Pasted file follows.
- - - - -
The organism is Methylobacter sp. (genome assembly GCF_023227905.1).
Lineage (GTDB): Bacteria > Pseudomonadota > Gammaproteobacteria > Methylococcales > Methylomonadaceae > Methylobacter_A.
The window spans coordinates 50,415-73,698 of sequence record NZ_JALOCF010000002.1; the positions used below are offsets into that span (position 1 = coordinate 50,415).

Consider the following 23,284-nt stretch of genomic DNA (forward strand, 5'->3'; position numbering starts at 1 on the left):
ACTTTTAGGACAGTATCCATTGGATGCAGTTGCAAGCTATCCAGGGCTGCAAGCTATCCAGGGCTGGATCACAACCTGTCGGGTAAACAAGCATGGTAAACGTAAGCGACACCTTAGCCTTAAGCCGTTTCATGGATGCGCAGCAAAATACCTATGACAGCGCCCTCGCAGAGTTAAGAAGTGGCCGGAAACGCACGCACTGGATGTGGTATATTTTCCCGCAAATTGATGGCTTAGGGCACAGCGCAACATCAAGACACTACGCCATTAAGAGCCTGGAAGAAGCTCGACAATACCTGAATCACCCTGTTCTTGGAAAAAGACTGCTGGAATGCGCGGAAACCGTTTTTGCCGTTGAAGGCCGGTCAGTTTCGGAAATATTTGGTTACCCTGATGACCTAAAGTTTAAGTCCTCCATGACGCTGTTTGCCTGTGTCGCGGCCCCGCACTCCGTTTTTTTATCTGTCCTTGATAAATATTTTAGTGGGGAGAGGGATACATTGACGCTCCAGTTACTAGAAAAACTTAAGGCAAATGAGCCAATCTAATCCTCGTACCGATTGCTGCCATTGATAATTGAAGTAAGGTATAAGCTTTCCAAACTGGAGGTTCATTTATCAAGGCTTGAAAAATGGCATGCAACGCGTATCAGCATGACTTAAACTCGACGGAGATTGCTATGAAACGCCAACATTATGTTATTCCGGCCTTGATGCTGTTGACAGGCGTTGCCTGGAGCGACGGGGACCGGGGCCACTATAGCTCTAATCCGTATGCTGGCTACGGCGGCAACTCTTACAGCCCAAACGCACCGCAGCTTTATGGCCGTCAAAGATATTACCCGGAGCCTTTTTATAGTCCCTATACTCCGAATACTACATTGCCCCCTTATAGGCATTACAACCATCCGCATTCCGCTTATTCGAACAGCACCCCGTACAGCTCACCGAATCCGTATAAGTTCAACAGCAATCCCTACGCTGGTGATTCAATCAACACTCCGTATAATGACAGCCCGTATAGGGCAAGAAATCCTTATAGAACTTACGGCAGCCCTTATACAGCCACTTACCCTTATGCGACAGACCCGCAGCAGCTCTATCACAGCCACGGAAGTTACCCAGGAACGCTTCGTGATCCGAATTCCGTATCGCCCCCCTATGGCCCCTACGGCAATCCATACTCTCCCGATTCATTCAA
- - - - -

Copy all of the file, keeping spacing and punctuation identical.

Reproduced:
The organism is Methylobacter sp. (genome assembly GCF_023227905.1).
Lineage (GTDB): Bacteria > Pseudomonadota > Gammaproteobacteria > Methylococcales > Methylomonadaceae > Methylobacter_A.
The window spans coordinates 50,415-73,698 of sequence record NZ_JALOCF010000002.1; the positions used below are offsets into that span (position 1 = coordinate 50,415).

Consider the following 23,284-nt stretch of genomic DNA (forward strand, 5'->3'; position numbering starts at 1 on the left):
ACTTTTAGGACAGTATCCATTGGATGCAGTTGCAAGCTATCCAGGGCTGCAAGCTATCCAGGGCTGGATCACAACCTGTCGGGTAAACAAGCATGGTAAACGTAAGCGACACCTTAGCCTTAAGCCGTTTCATGGATGCGCAGCAAAATACCTATGACAGCGCCCTCGCAGAGTTAAGAAGTGGCCGGAAACGCACGCACTGGATGTGGTATATTTTCCCGCAAATTGATGGCTTAGGGCACAGCGCAACATCAAGACACTACGCCATTAAGAGCCTGGAAGAAGCTCGACAATACCTGAATCACCCTGTTCTTGGAAAAAGACTGCTGGAATGCGCGGAAACCGTTTTTGCCGTTGAAGGCCGGTCAGTTTCGGAAATATTTGGTTACCCTGATGACCTAAAGTTTAAGTCCTCCATGACGCTGTTTGCCTGTGTCGCGGCCCCGCACTCCGTTTTTTTATCTGTCCTTGATAAATATTTTAGTGGGGAGAGGGATACATTGACGCTCCAGTTACTAGAAAAACTTAAGGCAAATGAGCCAATCTAATCCTCGTACCGATTGCTGCCATTGATAATTGAAGTAAGGTATAAGCTTTCCAAACTGGAGGTTCATTTATCAAGGCTTGAAAAATGGCATGCAACGCGTATCAGCATGACTTAAACTCGACGGAGATTGCTATGAAACGCCAACATTATGTTATTCCGGCCTTGATGCTGTTGACAGGCGTTGCCTGGAGCGACGGGGACCGGGGCCACTATAGCTCTAATCCGTATGCTGGCTACGGCGGCAACTCTTACAGCCCAAACGCACCGCAGCTTTATGGCCGTCAAAGATATTACCCGGAGCCTTTTTATAGTCCCTATACTCCGAATACTACATTGCCCCCTTATAGGCATTACAACCATCCGCATTCCGCTTATTCGAACAGCACCCCGTACAGCTCACCGAATCCGTATAAGTTCAACAGCAATCCCTACGCTGGTGATTCAATCAACACTCCGTATAATGACAGCCCGTATAGGGCAAGAAATCCTTATAGAACTTACGGCAGCCCTTATACAGCCACTTACCCTTATGCGACAGACCCGCAGCAGCTCTATCACAGCCACGGAAGTTACCCAGGAACGCTTCGTGATCCGAATTCCGTATCGCCCCCCTATGGCCCCTACGGCAATCCATACTCTCCCGATTCATTCAA